COMMON AUDIT ISSUES FOR ARTISTS & GALLERIES

Published August 12, 2019 by Gail Daley Writer & Artist

By the Practical Artist

Information for this blog was taken from REG 121584-05 page 523 http://www.irs.gov/businesses/small/article/0,,id=254019,00.html– 77.3KB

 

Probably the one agency that terrifies Americans the most is not the NSA, but the IRS and being audited by the IRS ranks up there with being on some mobster’s hit list. The best way to avoid being audited is to know what items will considered red flags by the IRS. The following are a few audit issues looked at by the IRS that may be found in the examination of an art gallery or home studio.

Unreported income through cashed checks from galleries to the artists leading to related returns to be examined;

Barter transactions between artists and others in the art field;

Taxability and inventory assessment issues for trades between gallery owners and artists;

Avoidance of state sales taxes;

Treatment of ordinary income as capital gains by mischaracterizing inventory as investments;

Identification of sources who failed to file/report transactions through “cost of goods sold” by studying cancelled checks and payment/transaction records;

Framing costs not properly recorded;

A History of losses or very high travel and entertainment costs with low gross receipts suggesting potential Activity Not Engaged in for Profit pursuant to I.R.C. § 183;

Sales of artwork disguised as “loans” secured by art as collateral and possible “money laundering”;

Other “financial status” indicators which show an artist’s or gallery owner’s reported income is incompatible to his or her lifestyle;

Potential issue on Non Resident Alien Artist, Art Galleries, Dealers and Brokers (International Referral Required);

Artwork being deducted as a charitable contribution at fair market value rather than adjusted cost basis and/or not being taken out of cost of sales;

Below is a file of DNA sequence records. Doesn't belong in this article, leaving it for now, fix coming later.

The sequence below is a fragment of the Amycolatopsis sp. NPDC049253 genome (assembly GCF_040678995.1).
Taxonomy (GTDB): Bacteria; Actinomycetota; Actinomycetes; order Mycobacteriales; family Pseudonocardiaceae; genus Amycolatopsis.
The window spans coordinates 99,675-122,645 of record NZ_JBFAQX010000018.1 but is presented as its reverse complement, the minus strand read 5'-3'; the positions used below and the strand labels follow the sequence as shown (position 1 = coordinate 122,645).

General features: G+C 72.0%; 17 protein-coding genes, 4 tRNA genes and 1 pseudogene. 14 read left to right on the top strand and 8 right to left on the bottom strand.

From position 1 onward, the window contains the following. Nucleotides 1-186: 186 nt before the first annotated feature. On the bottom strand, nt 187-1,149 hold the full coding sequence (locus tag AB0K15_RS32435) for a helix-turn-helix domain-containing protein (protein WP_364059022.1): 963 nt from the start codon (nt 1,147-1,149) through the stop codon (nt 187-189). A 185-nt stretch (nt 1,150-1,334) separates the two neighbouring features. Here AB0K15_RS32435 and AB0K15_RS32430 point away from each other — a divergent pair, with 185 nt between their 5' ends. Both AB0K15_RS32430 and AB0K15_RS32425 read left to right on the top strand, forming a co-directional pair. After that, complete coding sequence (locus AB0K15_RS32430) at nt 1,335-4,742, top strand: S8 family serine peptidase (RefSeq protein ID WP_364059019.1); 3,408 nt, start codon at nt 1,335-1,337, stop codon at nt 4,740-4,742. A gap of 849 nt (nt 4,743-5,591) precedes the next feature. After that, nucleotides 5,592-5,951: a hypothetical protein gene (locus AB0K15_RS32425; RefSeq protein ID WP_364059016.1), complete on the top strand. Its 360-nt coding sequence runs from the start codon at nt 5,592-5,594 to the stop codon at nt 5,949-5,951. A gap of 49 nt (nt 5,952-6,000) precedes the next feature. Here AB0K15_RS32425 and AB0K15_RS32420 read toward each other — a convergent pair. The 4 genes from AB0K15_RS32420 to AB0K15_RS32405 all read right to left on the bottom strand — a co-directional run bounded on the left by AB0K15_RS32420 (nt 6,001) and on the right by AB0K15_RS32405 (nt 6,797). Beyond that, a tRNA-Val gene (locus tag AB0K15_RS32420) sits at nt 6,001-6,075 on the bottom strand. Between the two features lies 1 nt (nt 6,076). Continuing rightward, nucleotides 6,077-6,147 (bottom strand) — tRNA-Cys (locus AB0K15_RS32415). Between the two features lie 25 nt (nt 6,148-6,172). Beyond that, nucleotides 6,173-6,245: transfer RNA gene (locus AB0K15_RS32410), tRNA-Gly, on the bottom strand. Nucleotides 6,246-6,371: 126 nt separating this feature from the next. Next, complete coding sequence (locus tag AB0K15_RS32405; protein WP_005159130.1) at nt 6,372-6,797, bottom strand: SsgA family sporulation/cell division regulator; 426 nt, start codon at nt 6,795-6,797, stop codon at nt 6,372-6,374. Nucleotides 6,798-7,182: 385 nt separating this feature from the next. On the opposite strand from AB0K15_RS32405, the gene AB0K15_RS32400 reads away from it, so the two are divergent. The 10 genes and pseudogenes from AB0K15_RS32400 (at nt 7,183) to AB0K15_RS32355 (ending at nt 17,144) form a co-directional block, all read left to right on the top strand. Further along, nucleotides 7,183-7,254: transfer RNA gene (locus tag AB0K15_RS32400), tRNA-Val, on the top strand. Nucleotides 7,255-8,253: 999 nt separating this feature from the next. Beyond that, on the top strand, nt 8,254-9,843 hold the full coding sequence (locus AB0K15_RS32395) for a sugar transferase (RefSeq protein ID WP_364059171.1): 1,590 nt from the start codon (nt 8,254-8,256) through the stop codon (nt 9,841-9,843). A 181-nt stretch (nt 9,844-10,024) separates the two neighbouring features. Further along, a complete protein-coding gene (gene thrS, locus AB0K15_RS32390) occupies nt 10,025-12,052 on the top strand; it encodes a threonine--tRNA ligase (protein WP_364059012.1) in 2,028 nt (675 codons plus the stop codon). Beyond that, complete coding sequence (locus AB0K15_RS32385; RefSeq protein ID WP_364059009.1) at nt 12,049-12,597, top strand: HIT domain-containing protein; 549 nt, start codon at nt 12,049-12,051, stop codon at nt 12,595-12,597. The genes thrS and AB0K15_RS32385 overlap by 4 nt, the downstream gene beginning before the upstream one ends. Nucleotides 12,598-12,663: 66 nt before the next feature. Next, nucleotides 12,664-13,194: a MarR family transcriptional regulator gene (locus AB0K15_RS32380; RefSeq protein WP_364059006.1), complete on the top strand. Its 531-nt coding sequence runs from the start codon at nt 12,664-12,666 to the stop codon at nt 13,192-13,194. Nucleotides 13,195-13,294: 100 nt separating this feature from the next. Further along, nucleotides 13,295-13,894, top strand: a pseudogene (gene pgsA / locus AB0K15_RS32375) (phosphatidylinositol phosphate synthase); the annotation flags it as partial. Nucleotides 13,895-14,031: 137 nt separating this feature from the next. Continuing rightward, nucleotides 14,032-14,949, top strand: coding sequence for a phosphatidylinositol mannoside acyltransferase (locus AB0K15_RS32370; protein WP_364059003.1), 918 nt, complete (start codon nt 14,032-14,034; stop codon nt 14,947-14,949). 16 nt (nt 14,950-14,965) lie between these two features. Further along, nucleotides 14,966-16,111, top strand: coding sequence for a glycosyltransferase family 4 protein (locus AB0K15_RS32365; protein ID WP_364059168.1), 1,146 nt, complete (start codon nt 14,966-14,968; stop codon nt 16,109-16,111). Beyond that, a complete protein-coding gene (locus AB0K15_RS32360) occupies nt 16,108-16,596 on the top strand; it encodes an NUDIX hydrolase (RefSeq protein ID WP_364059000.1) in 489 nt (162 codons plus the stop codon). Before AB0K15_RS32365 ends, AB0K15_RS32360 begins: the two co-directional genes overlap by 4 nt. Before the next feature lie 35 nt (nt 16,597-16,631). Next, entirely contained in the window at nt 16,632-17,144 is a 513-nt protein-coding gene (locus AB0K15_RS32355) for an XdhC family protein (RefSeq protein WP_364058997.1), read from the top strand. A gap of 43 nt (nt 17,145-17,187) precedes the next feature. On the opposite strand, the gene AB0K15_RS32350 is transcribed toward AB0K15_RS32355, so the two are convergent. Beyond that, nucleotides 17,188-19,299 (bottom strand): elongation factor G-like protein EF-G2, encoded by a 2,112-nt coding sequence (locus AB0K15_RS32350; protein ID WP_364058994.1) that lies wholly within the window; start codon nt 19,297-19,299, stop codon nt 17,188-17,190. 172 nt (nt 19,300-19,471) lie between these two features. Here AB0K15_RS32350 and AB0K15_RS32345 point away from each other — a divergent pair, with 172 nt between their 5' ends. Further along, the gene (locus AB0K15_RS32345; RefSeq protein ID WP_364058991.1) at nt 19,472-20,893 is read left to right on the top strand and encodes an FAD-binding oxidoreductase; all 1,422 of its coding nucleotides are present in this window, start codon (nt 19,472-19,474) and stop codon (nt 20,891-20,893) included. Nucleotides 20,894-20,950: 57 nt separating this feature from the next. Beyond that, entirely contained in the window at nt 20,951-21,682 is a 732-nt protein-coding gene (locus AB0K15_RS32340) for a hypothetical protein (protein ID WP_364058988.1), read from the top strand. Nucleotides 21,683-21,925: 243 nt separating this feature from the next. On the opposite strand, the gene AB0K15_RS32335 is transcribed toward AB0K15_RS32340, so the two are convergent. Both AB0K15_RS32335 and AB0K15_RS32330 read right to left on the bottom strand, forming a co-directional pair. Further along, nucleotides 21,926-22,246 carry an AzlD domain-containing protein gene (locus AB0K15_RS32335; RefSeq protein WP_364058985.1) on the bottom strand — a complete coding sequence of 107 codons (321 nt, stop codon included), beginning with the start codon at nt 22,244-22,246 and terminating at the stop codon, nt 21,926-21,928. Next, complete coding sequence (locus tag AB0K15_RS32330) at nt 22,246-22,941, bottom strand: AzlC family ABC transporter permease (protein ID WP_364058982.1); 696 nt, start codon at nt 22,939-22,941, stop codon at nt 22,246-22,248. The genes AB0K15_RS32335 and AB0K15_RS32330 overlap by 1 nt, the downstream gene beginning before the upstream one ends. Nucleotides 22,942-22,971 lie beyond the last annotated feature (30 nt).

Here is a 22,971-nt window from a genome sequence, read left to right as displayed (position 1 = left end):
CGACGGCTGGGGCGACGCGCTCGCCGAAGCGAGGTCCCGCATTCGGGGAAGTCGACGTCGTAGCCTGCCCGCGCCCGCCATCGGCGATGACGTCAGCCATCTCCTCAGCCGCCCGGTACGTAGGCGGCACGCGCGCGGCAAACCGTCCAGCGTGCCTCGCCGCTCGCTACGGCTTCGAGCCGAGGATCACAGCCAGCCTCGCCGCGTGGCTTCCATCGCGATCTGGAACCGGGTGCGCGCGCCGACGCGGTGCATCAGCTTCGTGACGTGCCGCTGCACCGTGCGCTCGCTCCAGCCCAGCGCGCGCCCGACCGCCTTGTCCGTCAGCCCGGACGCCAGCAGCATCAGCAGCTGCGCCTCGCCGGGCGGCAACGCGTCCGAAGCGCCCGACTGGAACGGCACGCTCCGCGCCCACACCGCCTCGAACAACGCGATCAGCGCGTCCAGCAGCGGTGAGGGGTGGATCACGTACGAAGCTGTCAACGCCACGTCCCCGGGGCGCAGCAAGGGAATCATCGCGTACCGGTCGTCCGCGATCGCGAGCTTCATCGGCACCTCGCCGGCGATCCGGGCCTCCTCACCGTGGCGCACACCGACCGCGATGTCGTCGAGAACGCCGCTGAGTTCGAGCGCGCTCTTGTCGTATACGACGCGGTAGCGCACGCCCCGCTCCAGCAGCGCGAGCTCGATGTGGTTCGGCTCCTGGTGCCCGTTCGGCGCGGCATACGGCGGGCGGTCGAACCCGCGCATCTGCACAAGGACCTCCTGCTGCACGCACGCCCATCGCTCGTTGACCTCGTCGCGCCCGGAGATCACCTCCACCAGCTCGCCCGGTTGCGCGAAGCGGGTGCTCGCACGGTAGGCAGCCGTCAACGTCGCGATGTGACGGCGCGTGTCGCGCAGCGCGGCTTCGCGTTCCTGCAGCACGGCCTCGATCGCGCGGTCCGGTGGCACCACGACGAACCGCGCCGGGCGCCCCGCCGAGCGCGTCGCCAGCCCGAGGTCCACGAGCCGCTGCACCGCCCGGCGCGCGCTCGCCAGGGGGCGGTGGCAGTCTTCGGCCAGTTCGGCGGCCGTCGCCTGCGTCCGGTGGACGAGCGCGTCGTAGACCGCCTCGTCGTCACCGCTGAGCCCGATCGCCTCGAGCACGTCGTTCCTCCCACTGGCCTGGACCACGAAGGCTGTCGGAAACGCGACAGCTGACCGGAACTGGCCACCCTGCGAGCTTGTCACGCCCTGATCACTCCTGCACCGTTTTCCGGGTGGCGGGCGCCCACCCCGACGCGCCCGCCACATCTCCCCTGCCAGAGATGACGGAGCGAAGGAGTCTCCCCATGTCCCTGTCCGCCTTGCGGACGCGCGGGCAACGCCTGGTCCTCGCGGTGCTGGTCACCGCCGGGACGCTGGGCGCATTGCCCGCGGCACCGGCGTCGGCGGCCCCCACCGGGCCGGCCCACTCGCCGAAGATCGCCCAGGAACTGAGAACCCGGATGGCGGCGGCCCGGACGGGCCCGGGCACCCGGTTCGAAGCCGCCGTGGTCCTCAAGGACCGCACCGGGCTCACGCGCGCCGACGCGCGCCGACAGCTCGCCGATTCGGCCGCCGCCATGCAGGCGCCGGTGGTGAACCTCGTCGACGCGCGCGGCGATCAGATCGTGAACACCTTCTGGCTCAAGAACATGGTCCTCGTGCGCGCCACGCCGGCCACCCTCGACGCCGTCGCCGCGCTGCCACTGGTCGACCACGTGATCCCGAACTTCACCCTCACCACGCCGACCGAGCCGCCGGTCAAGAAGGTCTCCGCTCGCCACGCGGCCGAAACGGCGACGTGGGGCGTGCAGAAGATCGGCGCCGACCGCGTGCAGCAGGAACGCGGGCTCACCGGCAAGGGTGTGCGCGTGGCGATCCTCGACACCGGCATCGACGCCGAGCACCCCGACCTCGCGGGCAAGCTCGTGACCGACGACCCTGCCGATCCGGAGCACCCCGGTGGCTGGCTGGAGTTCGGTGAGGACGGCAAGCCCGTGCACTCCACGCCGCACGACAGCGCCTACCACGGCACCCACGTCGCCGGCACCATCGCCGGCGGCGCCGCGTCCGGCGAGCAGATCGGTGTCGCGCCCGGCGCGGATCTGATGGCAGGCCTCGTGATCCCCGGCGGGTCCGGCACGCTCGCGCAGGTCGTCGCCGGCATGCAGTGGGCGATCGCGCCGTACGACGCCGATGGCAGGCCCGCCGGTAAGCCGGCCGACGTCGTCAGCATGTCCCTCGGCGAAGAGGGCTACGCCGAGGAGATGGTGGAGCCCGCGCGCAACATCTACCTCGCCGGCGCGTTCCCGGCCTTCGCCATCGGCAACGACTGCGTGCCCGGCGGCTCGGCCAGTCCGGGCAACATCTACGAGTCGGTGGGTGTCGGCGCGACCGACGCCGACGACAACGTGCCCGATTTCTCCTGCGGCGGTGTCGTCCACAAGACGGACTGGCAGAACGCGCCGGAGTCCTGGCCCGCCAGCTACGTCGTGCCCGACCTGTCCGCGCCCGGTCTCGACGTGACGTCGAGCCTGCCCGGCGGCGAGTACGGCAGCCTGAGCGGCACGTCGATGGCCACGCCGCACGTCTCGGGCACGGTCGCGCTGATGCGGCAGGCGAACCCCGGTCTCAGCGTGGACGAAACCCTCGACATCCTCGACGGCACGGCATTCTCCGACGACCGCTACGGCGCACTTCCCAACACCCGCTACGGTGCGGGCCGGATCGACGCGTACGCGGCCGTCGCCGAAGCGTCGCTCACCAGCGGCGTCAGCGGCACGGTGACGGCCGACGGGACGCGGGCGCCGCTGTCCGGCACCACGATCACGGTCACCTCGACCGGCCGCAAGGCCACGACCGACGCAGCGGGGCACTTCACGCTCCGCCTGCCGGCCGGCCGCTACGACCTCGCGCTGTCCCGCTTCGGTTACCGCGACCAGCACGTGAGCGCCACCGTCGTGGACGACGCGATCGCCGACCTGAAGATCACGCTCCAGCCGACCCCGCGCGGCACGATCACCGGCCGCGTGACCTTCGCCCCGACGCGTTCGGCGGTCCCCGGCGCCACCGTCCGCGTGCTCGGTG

Business use of the home.

If the gallery purchases its inventory, there should be a very detailed inventory listing showing the purchase date, the purchase price, any restoration and framing costs, the sales date, and price.

If the gallery sells on consignment, there will be a system in place to track consigned items. This system will generally contain the artist’s name, his or her address, a description of artwork, the date on which the artwork was received by the gallery, the asking price by the artist, and any other specific terms. It also indicates the date the piece was sold, the sales price, and terms of the sale.

The sales invoice for an art piece needs to  display the buyer’s name, address, date of sale, amount paid (if not fully paid), terms of any installment plan, sales tax, shipping charges, and framing charges if it is the type of artwork that would require framing.

Since artists are not offering a service, galleries are not required to complete a Form 1099 for the payments made. However, artists should receive a consignment check either monthly, at the time of sale, or at a time specified in an agreement between the artist and the gallery.